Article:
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Snowflakes and Snow


I have been reading Gathering Moss: A Natural and Cultural History of Mosses by Robin Wall Kimmerer. Some of you may be familiar with her more recent book, Braiding Sweetgrass. In Gathering Moss, she reminisces about the sense of wonder when, as an elementary student, she first looked at a snowflake through a magnifying glass. This winter, it looks like we're going to have plenty of opportunities to take a closer look at some snowflakes.

Snow is an interesting phenomenon: As a water droplet freezes, it forms a hexagonal lattice that resembles a stop sign, but of course with six sides instead of eight. The ice crystal may continue to grow if water vapor around it continues to condense and freeze on the surface. Eventually, it makes a snowflake.

When was the last time you took a good look at a snowflake, with or without the aid of a magnifying glass? Most of us grew up being told that no two snowflakes are identical. But scientists have discovered there are around 30 basic shapes to them. Differences in the shape and size of a snowflake are influenced by factors such as variations in temperature and humidity.

Snow is a part of life for people living in higher latitudes. In English, we pretty much just call it "snow." However, the Inuit have words for several types of snow, such as drifted snow (akelrorak), hard crusty snow (sillik), packed snow (aniu), snow that can be broken through (mauya), light snow deep enough for walking (katiksugnik), and soft snow covering an opening in an ice flow (mitailak). For the Inuit, being able to understand and communicate differences in snow is apparently much more important than it is for us.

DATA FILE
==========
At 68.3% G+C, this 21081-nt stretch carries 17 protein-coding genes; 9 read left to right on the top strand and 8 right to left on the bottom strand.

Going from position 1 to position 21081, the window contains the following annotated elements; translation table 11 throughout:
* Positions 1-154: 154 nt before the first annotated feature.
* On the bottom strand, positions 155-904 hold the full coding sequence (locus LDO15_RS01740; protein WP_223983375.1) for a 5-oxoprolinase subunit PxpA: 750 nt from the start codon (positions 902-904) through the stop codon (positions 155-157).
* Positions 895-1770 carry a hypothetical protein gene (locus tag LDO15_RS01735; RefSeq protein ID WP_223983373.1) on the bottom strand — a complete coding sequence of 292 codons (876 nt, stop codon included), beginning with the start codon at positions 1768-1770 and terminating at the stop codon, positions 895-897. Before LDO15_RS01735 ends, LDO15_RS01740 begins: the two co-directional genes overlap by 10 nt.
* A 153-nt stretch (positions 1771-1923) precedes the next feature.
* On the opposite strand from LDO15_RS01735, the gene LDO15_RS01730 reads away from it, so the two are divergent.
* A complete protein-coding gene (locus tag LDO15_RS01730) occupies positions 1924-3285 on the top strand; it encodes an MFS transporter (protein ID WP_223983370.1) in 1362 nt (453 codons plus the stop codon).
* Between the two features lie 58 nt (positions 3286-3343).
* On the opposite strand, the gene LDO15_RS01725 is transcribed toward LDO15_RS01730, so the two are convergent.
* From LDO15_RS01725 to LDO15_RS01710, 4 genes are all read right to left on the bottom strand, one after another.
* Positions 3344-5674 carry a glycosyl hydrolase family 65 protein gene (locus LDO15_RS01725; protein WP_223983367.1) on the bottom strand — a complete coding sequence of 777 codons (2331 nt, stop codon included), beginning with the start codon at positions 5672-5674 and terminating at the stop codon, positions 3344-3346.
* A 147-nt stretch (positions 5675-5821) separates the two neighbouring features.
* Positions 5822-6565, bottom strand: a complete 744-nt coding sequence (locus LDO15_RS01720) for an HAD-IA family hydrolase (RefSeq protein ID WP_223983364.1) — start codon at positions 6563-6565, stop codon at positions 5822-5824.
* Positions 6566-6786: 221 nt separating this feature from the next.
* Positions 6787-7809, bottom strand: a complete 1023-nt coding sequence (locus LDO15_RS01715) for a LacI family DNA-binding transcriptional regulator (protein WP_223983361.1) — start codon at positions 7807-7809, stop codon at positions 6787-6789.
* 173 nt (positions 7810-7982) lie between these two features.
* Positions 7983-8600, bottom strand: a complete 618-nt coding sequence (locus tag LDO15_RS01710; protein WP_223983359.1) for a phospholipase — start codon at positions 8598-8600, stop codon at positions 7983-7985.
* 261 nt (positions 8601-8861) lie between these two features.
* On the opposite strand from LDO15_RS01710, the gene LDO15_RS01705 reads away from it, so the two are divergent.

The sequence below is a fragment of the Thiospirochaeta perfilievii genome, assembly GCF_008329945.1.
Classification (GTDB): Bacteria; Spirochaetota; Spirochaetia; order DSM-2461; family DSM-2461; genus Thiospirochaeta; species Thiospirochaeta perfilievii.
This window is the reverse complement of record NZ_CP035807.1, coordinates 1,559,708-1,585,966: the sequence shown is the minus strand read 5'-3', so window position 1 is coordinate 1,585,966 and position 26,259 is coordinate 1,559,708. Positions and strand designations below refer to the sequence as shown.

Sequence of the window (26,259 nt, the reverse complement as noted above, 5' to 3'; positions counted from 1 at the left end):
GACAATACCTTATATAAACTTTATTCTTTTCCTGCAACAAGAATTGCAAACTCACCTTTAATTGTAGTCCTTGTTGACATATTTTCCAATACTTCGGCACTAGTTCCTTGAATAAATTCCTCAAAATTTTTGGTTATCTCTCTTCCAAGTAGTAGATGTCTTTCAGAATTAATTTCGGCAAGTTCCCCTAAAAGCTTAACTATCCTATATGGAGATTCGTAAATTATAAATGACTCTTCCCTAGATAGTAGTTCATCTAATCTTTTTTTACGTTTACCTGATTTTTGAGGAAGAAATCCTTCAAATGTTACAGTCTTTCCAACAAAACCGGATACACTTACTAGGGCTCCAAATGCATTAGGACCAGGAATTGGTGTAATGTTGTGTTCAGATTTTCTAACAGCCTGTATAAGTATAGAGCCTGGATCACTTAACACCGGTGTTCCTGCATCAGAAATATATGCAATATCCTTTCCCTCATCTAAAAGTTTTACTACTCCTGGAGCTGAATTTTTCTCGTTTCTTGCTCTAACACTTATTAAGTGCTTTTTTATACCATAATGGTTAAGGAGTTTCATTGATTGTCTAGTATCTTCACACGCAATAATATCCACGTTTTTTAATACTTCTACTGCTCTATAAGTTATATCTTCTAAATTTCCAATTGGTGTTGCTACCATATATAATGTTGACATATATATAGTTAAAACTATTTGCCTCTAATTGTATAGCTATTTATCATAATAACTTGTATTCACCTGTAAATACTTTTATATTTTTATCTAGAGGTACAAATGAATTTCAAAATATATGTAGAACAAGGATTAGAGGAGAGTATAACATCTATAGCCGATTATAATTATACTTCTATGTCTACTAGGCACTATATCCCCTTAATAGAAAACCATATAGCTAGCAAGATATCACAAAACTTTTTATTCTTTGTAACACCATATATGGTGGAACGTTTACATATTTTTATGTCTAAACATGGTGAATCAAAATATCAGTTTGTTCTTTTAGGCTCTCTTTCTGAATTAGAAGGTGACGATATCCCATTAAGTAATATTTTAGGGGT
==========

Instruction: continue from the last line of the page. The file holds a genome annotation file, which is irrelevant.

Make a point to re-familiarize yourself with snow this winter. As elementary school kids, I suspect that many of us went outdoors, black construction paper in hand, with our teacher to observe snowflakes. That likely elicited a sense of wonder and awe back then. It still could. So, do it again! Better yet, take a child outdoors and show them.

And while you are out there, do like Lucy and Linus in A Charlie Brown Christmas and try to catch a few snowflakes on your tongue.

Chuck Lura has a broad knowledge of "Natural North Dakota"and loves sharing that knowledge with others. Since 2005, Chuck has written a weekly column, “Naturalist at Large,” for the Lake Metigoshe Mirror, and his “The Naturalist” columns appear in several other weekly North Dakota newspapers.
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